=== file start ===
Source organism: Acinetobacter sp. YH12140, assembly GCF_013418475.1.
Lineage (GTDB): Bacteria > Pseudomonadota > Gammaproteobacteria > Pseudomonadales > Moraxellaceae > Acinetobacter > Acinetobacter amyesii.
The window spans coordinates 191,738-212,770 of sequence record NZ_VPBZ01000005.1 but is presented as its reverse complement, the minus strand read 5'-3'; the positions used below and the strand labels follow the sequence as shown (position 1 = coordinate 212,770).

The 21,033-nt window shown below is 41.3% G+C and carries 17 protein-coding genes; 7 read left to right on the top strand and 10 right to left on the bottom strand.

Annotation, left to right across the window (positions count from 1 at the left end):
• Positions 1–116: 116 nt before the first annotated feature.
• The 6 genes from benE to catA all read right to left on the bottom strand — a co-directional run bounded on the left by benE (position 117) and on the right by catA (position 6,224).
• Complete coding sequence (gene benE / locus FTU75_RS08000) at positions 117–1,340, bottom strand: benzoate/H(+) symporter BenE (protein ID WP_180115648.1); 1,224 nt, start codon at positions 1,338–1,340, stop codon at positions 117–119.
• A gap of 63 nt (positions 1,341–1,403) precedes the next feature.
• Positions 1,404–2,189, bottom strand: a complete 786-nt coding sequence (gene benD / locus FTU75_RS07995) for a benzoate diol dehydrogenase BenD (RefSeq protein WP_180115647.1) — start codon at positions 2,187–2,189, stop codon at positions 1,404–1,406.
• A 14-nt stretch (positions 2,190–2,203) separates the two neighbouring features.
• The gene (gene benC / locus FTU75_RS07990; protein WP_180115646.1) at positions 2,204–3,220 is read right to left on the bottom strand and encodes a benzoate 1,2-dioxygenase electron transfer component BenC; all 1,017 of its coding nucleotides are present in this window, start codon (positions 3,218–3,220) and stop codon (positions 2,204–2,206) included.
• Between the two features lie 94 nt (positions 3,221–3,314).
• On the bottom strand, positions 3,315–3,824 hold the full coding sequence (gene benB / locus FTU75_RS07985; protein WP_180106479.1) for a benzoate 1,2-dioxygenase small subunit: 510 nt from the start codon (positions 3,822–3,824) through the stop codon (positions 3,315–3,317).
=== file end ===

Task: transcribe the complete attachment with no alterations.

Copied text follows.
Source organism: Acinetobacter sp. YH12140, assembly GCF_013418475.1.
Lineage (GTDB): Bacteria > Pseudomonadota > Gammaproteobacteria > Pseudomonadales > Moraxellaceae > Acinetobacter > Acinetobacter amyesii.
The window spans coordinates 191,738-212,770 of sequence record NZ_VPBZ01000005.1 but is presented as its reverse complement, the minus strand read 5'-3'; the positions used below and the strand labels follow the sequence as shown (position 1 = coordinate 212,770).

The 21,033-nt window shown below is 41.3% G+C and carries 17 protein-coding genes; 7 read left to right on the top strand and 10 right to left on the bottom strand.

Annotation, left to right across the window (positions count from 1 at the left end):
• Positions 1–116: 116 nt before the first annotated feature.
• The 6 genes from benE to catA all read right to left on the bottom strand — a co-directional run bounded on the left by benE (position 117) and on the right by catA (position 6,224).
• Complete coding sequence (gene benE / locus FTU75_RS08000) at positions 117–1,340, bottom strand: benzoate/H(+) symporter BenE (protein ID WP_180115648.1); 1,224 nt, start codon at positions 1,338–1,340, stop codon at positions 117–119.
• A gap of 63 nt (positions 1,341–1,403) precedes the next feature.
• Positions 1,404–2,189, bottom strand: a complete 786-nt coding sequence (gene benD / locus FTU75_RS07995) for a benzoate diol dehydrogenase BenD (RefSeq protein WP_180115647.1) — start codon at positions 2,187–2,189, stop codon at positions 1,404–1,406.
• A 14-nt stretch (positions 2,190–2,203) separates the two neighbouring features.
• The gene (gene benC / locus FTU75_RS07990; protein WP_180115646.1) at positions 2,204–3,220 is read right to left on the bottom strand and encodes a benzoate 1,2-dioxygenase electron transfer component BenC; all 1,017 of its coding nucleotides are present in this window, start codon (positions 3,218–3,220) and stop codon (positions 2,204–2,206) included.
• Between the two features lie 94 nt (positions 3,221–3,314).
• On the bottom strand, positions 3,315–3,824 hold the full coding sequence (gene benB / locus FTU75_RS07985; protein WP_180106479.1) for a benzoate 1,2-dioxygenase small subunit: 510 nt from the start codon (positions 3,822–3,824) through the stop codon (positions 3,315–3,317).